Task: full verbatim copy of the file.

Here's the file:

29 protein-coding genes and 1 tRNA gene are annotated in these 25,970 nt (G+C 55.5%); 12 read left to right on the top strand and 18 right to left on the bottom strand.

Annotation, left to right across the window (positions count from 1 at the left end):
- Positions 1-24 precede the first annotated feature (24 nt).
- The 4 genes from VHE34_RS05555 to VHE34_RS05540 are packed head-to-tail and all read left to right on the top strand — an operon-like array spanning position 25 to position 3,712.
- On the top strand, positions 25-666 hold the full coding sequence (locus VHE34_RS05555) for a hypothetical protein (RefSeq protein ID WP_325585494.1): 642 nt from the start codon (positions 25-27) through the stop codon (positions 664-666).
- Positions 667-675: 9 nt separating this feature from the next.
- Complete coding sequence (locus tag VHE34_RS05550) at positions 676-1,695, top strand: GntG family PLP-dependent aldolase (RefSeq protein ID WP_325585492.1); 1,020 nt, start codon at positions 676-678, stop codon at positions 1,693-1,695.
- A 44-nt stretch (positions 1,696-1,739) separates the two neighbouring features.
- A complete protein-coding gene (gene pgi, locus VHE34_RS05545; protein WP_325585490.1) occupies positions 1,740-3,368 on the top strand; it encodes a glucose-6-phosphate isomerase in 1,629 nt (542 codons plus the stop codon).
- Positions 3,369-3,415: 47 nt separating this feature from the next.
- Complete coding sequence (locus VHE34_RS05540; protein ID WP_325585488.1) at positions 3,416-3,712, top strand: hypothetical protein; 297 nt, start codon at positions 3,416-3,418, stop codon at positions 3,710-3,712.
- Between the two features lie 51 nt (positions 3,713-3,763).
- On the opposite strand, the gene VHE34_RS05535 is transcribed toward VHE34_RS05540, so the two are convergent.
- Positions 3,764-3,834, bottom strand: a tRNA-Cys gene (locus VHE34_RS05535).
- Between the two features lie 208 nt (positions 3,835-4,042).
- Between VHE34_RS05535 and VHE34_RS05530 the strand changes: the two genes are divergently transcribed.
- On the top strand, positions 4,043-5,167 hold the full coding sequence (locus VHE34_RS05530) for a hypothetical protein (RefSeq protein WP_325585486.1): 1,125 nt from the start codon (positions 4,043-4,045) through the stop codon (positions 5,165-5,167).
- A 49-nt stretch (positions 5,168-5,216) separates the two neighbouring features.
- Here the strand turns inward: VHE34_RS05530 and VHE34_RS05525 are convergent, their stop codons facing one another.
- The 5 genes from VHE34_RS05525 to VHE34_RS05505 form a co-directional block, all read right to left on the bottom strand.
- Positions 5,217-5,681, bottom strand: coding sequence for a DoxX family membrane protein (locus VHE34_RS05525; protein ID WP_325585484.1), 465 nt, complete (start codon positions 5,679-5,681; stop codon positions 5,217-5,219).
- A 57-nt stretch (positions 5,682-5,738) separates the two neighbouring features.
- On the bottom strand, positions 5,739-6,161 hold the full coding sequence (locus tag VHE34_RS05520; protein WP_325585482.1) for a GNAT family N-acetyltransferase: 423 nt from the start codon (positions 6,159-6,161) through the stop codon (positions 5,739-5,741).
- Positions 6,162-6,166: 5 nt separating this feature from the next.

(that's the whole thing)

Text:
29 protein-coding genes and 1 tRNA gene are annotated in these 25,970 nt (G+C 55.5%); 12 read left to right on the top strand and 18 right to left on the bottom strand.

Annotation, left to right across the window (positions count from 1 at the left end):
- Positions 1-24 precede the first annotated feature (24 nt).
- The 4 genes from VHE34_RS05555 to VHE34_RS05540 are packed head-to-tail and all read left to right on the top strand — an operon-like array spanning position 25 to position 3,712.
- On the top strand, positions 25-666 hold the full coding sequence (locus VHE34_RS05555) for a hypothetical protein (RefSeq protein ID WP_325585494.1): 642 nt from the start codon (positions 25-27) through the stop codon (positions 664-666).
- Positions 667-675: 9 nt separating this feature from the next.
- Complete coding sequence (locus tag VHE34_RS05550) at positions 676-1,695, top strand: GntG family PLP-dependent aldolase (RefSeq protein ID WP_325585492.1); 1,020 nt, start codon at positions 676-678, stop codon at positions 1,693-1,695.
- A 44-nt stretch (positions 1,696-1,739) separates the two neighbouring features.
- A complete protein-coding gene (gene pgi, locus VHE34_RS05545; protein WP_325585490.1) occupies positions 1,740-3,368 on the top strand; it encodes a glucose-6-phosphate isomerase in 1,629 nt (542 codons plus the stop codon).
- Positions 3,369-3,415: 47 nt separating this feature from the next.
- Complete coding sequence (locus VHE34_RS05540; protein ID WP_325585488.1) at positions 3,416-3,712, top strand: hypothetical protein; 297 nt, start codon at positions 3,416-3,418, stop codon at positions 3,710-3,712.
- Between the two features lie 51 nt (positions 3,713-3,763).
- On the opposite strand, the gene VHE34_RS05535 is transcribed toward VHE34_RS05540, so the two are convergent.
- Positions 3,764-3,834, bottom strand: a tRNA-Cys gene (locus VHE34_RS05535).
- Between the two features lie 208 nt (positions 3,835-4,042).
- Between VHE34_RS05535 and VHE34_RS05530 the strand changes: the two genes are divergently transcribed.
- On the top strand, positions 4,043-5,167 hold the full coding sequence (locus VHE34_RS05530) for a hypothetical protein (RefSeq protein WP_325585486.1): 1,125 nt from the start codon (positions 4,043-4,045) through the stop codon (positions 5,165-5,167).
- A 49-nt stretch (positions 5,168-5,216) separates the two neighbouring features.
- Here the strand turns inward: VHE34_RS05530 and VHE34_RS05525 are convergent, their stop codons facing one another.
- The 5 genes from VHE34_RS05525 to VHE34_RS05505 form a co-directional block, all read right to left on the bottom strand.
- Positions 5,217-5,681, bottom strand: coding sequence for a DoxX family membrane protein (locus VHE34_RS05525; protein ID WP_325585484.1), 465 nt, complete (start codon positions 5,679-5,681; stop codon positions 5,217-5,219).
- A 57-nt stretch (positions 5,682-5,738) separates the two neighbouring features.
- On the bottom strand, positions 5,739-6,161 hold the full coding sequence (locus tag VHE34_RS05520; protein WP_325585482.1) for a GNAT family N-acetyltransferase: 423 nt from the start codon (positions 6,159-6,161) through the stop codon (positions 5,739-5,741).
- Positions 6,162-6,166: 5 nt separating this feature from the next.